7 posts from August, 2018

“Breaking up” with a doctor after 14 years — Bernadette’s journey to better care

Posted 2 months ago by

PatientsLikeMe member Bernadette (yellsea), who’s on the 2018 Team of Advisors, has been living with Parkinson’s disease (PD) since 2002. She recently filled us in about switching specialists after more than a decade with the same neurologist, and advocating for herself after enough “red flags” popped up in her interactions with that physician.

Out with the old

Bernadette lives in remote area in the Great Lakes Region of New York. The first PD symptom she noticed was her handwriting getting small (a common early symptom of PD known as micrographia) — and her first doctor dismissed it as “writer’s cramp.”

When she began having tremors in her hand, she started seeing a neurologist with a strong reputation in Syracuse, about a 40 minute drive from her home.

“He’s very well-respected in the area,” she says. “In fact, a lot of the [other] doctors won’t step on his toes.”

Bernadette was experiencing serious side effects with some of her PD medications — including compulsive gambling out of the blue (a reported side effect of Mirapex) — but her neurologist asked her very few questions about how she was feeling, and never raised the topic of side effects.

“My husband didn’t like him,” Bernadette says of her old doctor. “I didn’t know any better. There were cues I should’ve picked up on long before the 14 years.”

Bernadette got a taste of other Parkinson’s care when she enrolled in PD telemedicine trials at the University of Rochester (U of R), where the staff is “amazing,” she says.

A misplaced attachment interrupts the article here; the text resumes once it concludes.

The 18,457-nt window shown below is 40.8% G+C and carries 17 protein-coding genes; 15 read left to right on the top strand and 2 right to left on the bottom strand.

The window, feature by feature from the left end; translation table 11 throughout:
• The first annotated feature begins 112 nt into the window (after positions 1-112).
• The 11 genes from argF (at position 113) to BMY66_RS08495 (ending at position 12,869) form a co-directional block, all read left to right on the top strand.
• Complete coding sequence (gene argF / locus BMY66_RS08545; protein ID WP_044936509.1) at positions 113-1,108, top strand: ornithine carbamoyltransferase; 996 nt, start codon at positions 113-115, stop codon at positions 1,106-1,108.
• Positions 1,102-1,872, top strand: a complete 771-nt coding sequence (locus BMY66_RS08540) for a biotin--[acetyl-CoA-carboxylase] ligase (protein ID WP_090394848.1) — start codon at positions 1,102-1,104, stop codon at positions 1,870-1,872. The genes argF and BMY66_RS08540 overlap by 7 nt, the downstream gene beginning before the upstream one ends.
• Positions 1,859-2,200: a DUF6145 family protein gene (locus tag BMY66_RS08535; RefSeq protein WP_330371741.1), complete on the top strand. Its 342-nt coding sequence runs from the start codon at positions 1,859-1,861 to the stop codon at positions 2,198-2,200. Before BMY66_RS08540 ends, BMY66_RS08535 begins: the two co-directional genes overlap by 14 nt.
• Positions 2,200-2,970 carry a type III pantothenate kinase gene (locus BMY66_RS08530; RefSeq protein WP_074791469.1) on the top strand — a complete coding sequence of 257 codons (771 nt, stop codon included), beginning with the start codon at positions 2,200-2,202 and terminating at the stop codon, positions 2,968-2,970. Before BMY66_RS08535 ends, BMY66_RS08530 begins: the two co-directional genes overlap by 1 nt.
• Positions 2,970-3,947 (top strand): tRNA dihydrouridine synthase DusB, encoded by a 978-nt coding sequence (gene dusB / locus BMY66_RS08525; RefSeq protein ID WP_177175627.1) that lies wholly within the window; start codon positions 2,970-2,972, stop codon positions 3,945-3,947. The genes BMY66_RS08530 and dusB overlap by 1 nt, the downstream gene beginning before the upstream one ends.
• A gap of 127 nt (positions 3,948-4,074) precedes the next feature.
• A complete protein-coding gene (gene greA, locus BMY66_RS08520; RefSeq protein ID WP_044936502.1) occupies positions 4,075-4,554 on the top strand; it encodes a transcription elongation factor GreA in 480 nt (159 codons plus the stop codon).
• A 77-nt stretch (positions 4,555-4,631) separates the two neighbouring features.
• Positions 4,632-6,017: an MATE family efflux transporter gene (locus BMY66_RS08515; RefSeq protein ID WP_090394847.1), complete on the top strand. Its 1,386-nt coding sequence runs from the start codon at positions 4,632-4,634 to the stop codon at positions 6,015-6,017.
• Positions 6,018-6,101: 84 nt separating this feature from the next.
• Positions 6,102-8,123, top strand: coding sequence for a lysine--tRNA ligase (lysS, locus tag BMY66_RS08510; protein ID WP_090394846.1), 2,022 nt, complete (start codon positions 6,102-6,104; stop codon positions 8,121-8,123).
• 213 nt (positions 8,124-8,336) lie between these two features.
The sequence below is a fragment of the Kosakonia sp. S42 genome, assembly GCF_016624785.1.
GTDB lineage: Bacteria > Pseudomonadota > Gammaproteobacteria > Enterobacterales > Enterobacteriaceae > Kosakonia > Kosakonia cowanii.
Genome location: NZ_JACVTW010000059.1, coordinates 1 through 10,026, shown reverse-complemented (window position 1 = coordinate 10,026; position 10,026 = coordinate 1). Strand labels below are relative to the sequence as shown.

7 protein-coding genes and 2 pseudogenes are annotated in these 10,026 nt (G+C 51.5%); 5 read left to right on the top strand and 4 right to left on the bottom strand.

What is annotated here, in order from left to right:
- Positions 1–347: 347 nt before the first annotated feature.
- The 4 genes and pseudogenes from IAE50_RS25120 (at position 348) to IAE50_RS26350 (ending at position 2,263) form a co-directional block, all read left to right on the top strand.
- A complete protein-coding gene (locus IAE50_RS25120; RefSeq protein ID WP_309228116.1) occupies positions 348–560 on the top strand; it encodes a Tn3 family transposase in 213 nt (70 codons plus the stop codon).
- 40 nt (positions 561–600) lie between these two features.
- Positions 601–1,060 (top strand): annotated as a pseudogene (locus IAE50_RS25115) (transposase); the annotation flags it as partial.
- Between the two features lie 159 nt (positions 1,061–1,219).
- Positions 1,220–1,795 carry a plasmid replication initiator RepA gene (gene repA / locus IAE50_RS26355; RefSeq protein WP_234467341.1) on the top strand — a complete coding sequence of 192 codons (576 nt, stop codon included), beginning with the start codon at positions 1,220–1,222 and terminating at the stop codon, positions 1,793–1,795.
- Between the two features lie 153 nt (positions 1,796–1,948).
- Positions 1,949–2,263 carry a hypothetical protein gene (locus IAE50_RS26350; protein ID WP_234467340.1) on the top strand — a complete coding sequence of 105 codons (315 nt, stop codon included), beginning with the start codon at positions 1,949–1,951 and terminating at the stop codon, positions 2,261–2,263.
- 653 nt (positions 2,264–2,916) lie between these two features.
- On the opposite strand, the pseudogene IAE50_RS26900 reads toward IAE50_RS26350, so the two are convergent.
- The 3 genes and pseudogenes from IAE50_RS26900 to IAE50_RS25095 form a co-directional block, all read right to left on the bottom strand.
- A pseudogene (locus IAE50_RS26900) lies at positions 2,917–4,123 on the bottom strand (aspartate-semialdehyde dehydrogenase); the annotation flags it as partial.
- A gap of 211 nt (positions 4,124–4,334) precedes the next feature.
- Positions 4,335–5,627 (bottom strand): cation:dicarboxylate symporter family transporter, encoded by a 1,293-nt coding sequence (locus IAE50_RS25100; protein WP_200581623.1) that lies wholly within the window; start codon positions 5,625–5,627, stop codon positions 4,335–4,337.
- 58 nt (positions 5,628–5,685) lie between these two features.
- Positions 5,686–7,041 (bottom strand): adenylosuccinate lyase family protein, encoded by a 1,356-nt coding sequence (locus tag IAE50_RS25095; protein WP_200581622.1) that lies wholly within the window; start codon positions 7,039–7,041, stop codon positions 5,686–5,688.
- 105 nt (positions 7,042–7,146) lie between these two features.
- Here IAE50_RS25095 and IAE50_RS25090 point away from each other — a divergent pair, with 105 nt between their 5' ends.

Bernadette says she was experiencing terrible dyskinesia, and a U of R neurologist mentioned that one of her treatments might be a factor (but didn’t suggest altering her treatment without consulting her doc).

She stopped taking the medication without telling her usual neurologist in advance. (“That was my one mistake,” she notes.) But she noticed a major drop in dyskinesia.

“When I told him I didn’t take [the drug] anymore — and why I didn’t take it anymore —he came unglued,” Bernadette says. “Nobody intimidates this little girl, but I was almost in tears.”

In with the new

Fortunately, Bernadette’s husband, Mark, attends doctor’s appointments with her and calmly stepped in when the doctor flipped out.

“Mark said, ‘You’re not going back there,’ and I said, ‘No, I gotta find another doctor,” she says.

After about a month, she landed a new neurologist at U of R. Although Rochester is about an hour and 15 minutes away, the change has been well worth it and the transition was “seamless” in terms of paperwork and insurance, Bernadette says. (Other patients aren’t always so fortunate, when it comes to insurance coverage — see one example here.)

Her new physician is a younger doctor who’s a movement disorder specialist (focused on PD), rather than a general neurologist (treating a wide range of neurological disorders).

“I was leery” at first, Bernadette says. “She wasn’t that old. She wasn’t out of school that long. My husband said, ‘No—take her! She’s young! She’s got fresh ideas!’ I never looked at it that way.”

These days, Bernadette’s doctor visits are pleasant from start to finish, she says, because the entire office staff is friendly and she has more of a dialogue with her doctor. She isn’t afraid to ask questions or discuss her symptoms and side effects.